BY KAYLEE DUFF
(Images courtesy of Equality Ohio)
Ohio House Bill 36, the Ohio Pastors “Protection” Act, is receiving three Senate hearings on November 27, 28 and 29.
The proposed bill has already passed through the House. LGBTQ+ organizations and leaders around Ohio are fighting against HB36 from becoming law.
HB36 was introduced as a way to protect the clergy from lawsuits. The bill’s short title reads: “Allow minister not to solemnize marriages contrary to beliefs.” If enacted into law, the Pastor Protection Act would negatively affect all Ohio citizens, not just LGBTQ+ identified people.
The long title and summary of the proposed bill reads:
To amend sections 3101.08 and 4112.02 of the Revised Code to provide that an ordained or licensed minister or religious society is not required to solemnize a marriage and a religious society is not required to allow any building or property of the religious society to be used to host a marriage ceremony if the marriage does not conform to the ordained or licensed minister’s or religious society’s sincerely held religious beliefs, to provide that an ordained or licensed minister or religious society is not subject to civil or criminal liability for such a denial, to provide that the state and political subdivisions may not penalize or withhold benefits to an ordained or licensed minister or religious society for such a denial, and to make changes to the law governing unlawful discriminatory practices.
However, it’s important to remember that the Pastor Protection Act is unnecessary and would only open the door for discrimination against Ohio’s diverse and varied communities. Religious leaders’ right to decline performing marriage ceremonies is already protected under law and has not been threatened. That right is currently protected by both the First Amendment and Article I of Ohio’s Constitution.
The bill is receiving three hearings in front of the Ohio Senate this week. All hearings will occur at the North Hearing Room in the Ohio Statehouse:
- Tuesday, November 27, 10:15 a.m. — 1st hearing; sponsor testimony
- Wednesday, November 28, 2:30 p.m. (After Session) — 2nd hearing; proponent testimony
Thursday, November 29, 9:30 a.m. — 3rd hearing; opponent/interested party testimony & possible vote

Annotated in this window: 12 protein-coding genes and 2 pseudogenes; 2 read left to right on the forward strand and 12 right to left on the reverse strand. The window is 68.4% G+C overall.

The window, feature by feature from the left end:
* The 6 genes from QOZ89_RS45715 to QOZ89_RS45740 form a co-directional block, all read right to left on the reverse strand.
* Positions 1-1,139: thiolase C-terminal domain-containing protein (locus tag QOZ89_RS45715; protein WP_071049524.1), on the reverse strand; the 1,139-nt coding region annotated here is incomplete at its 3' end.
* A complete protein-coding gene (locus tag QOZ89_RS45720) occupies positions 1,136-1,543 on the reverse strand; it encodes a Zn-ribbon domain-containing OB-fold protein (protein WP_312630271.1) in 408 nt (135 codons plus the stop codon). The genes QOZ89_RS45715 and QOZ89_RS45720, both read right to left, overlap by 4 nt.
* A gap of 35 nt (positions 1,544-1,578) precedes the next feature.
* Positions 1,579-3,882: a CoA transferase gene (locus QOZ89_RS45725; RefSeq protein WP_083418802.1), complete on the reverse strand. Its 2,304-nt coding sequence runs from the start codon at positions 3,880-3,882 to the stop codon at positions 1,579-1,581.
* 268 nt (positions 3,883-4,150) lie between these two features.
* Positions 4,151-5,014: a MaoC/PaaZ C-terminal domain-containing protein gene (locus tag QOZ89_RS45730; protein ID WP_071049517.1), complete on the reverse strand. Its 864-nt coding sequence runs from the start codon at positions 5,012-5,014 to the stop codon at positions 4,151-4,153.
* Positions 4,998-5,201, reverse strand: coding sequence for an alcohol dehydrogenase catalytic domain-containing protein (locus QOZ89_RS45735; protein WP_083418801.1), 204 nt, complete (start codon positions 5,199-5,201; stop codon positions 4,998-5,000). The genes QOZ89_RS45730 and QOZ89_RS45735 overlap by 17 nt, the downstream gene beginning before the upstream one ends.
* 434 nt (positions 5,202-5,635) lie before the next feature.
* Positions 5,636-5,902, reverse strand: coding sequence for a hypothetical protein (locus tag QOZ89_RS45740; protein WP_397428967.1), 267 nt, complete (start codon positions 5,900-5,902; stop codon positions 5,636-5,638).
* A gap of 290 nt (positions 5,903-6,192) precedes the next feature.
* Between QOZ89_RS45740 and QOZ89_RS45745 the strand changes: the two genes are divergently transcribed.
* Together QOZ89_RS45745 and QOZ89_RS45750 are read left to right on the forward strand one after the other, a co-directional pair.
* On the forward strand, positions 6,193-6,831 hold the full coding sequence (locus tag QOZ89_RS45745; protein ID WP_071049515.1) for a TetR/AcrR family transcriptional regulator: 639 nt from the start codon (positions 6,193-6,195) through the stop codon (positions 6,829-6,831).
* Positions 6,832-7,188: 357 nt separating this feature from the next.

Equality Ohio, one of the organizations leading the pushback against HB36, asks Ohioans to consider the following points:
- HB36’s champions say it’s about protecting clergy from lawsuits, but that’s never been a legal threat. Instead, the bill erodes civil rights protections Ohioans decided were necessary decades ago based on race, color, religion, sex, military status, national origin, disability, age or ancestry. The way Ohio’s laws are currently written, same-sex couples aren’t even affected by this bill — it’s everyone else.
- Jobs are leaving Ohio, including a GM Plant in Lordstown — the most pressing issue on Ohio lawmakers should not be gutting civil rights.
- HB36 began its life as an insult to same-sex couples, claiming to give clergy authority they already had — to decline to marry a couple that doesn’t align with their faith. There was also a threat that the bill could undo certain civil rights protections for all couples, not just LGBTQ+ couples. That threat was real. It passed the Ohio House as a vehicle which explicitly undermines Ohio’s civil rights laws, and not just for same-sex couples.
- Ohio’s civil rights laws were hard earned and have been in place for decades. In an attempt to further marginalize same-sex couples, some Ohio lawmakers are tampering with Ohio’s civil rights legacy.
- This bill says that on your wedding day, some reception venues or event spaces can have a whites-only or a straights-only policy.
- HB36 sabotages Ohio’s existing civil rights laws. It allows for certain businesses to discriminate against anybody on their wedding day, for any reason, such as race, military status and more.
So here’s what you can do: let your legislators know how strongly you oppose HB36. Equality Ohio has made this easy; follow this link and send an email with your thoughts on the bill to the entire committee. There’s an option to populate the email with a personalized message, or a pre-written response opposing the bill.
You can also volunteer to testify against the bill at the third hearing on Thursday, November 29. If you’re interested, please contact firstname.lastname@example.org for details.
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